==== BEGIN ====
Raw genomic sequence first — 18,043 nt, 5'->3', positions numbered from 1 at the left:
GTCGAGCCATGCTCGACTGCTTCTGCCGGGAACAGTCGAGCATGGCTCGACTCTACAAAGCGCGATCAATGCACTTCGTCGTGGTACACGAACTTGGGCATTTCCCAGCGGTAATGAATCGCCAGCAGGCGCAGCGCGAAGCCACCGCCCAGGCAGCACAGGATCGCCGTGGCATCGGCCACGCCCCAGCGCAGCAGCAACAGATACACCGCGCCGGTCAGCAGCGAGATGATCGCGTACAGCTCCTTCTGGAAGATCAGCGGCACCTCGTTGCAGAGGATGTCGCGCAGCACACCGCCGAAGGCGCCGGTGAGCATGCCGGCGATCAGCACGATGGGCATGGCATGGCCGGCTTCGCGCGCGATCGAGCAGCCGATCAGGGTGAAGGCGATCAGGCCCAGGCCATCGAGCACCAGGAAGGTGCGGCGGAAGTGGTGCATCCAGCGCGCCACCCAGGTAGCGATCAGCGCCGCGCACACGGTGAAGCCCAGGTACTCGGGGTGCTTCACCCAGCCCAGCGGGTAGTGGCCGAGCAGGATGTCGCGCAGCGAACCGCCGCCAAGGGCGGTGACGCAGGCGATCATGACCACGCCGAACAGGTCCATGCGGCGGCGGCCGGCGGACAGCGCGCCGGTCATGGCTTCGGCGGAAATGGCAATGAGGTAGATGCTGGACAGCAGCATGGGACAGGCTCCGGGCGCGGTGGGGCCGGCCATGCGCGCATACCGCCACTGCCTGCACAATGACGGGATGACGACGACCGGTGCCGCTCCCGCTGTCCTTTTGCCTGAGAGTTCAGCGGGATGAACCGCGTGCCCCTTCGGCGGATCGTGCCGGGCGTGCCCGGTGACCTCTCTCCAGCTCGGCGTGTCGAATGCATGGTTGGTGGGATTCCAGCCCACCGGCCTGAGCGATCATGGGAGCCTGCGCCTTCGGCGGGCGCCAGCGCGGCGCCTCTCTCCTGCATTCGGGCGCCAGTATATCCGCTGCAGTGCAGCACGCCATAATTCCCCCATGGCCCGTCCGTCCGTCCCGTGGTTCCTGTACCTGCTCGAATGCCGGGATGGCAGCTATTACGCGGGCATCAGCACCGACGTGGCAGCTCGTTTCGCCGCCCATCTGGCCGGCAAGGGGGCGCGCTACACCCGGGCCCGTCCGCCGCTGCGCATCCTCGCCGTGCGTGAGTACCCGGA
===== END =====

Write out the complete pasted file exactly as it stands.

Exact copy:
Raw genomic sequence first — 18,043 nt, 5'->3', positions numbered from 1 at the left:
GTCGAGCCATGCTCGACTGCTTCTGCCGGGAACAGTCGAGCATGGCTCGACTCTACAAAGCGCGATCAATGCACTTCGTCGTGGTACACGAACTTGGGCATTTCCCAGCGGTAATGAATCGCCAGCAGGCGCAGCGCGAAGCCACCGCCCAGGCAGCACAGGATCGCCGTGGCATCGGCCACGCCCCAGCGCAGCAGCAACAGATACACCGCGCCGGTCAGCAGCGAGATGATCGCGTACAGCTCCTTCTGGAAGATCAGCGGCACCTCGTTGCAGAGGATGTCGCGCAGCACACCGCCGAAGGCGCCGGTGAGCATGCCGGCGATCAGCACGATGGGCATGGCATGGCCGGCTTCGCGCGCGATCGAGCAGCCGATCAGGGTGAAGGCGATCAGGCCCAGGCCATCGAGCACCAGGAAGGTGCGGCGGAAGTGGTGCATCCAGCGCGCCACCCAGGTAGCGATCAGCGCCGCGCACACGGTGAAGCCCAGGTACTCGGGGTGCTTCACCCAGCCCAGCGGGTAGTGGCCGAGCAGGATGTCGCGCAGCGAACCGCCGCCAAGGGCGGTGACGCAGGCGATCATGACCACGCCGAACAGGTCCATGCGGCGGCGGCCGGCGGACAGCGCGCCGGTCATGGCTTCGGCGGAAATGGCAATGAGGTAGATGCTGGACAGCAGCATGGGACAGGCTCCGGGCGCGGTGGGGCCGGCCATGCGCGCATACCGCCACTGCCTGCACAATGACGGGATGACGACGACCGGTGCCGCTCCCGCTGTCCTTTTGCCTGAGAGTTCAGCGGGATGAACCGCGTGCCCCTTCGGCGGATCGTGCCGGGCGTGCCCGGTGACCTCTCTCCAGCTCGGCGTGTCGAATGCATGGTTGGTGGGATTCCAGCCCACCGGCCTGAGCGATCATGGGAGCCTGCGCCTTCGGCGGGCGCCAGCGCGGCGCCTCTCTCCTGCATTCGGGCGCCAGTATATCCGCTGCAGTGCAGCACGCCATAATTCCCCCATGGCCCGTCCGTCCGTCCCGTGGTTCCTGTACCTGCTCGAATGCCGGGATGGCAGCTATTACGCGGGCATCAGCACCGACGTGGCAGCTCGTTTCGCCGCCCATCTGGCCGGCAAGGGGGCGCGCTACACCCGGGCCCGTCCGCCGCTGCGCATCCTCGCCGTGCGTGAGTACCCGGA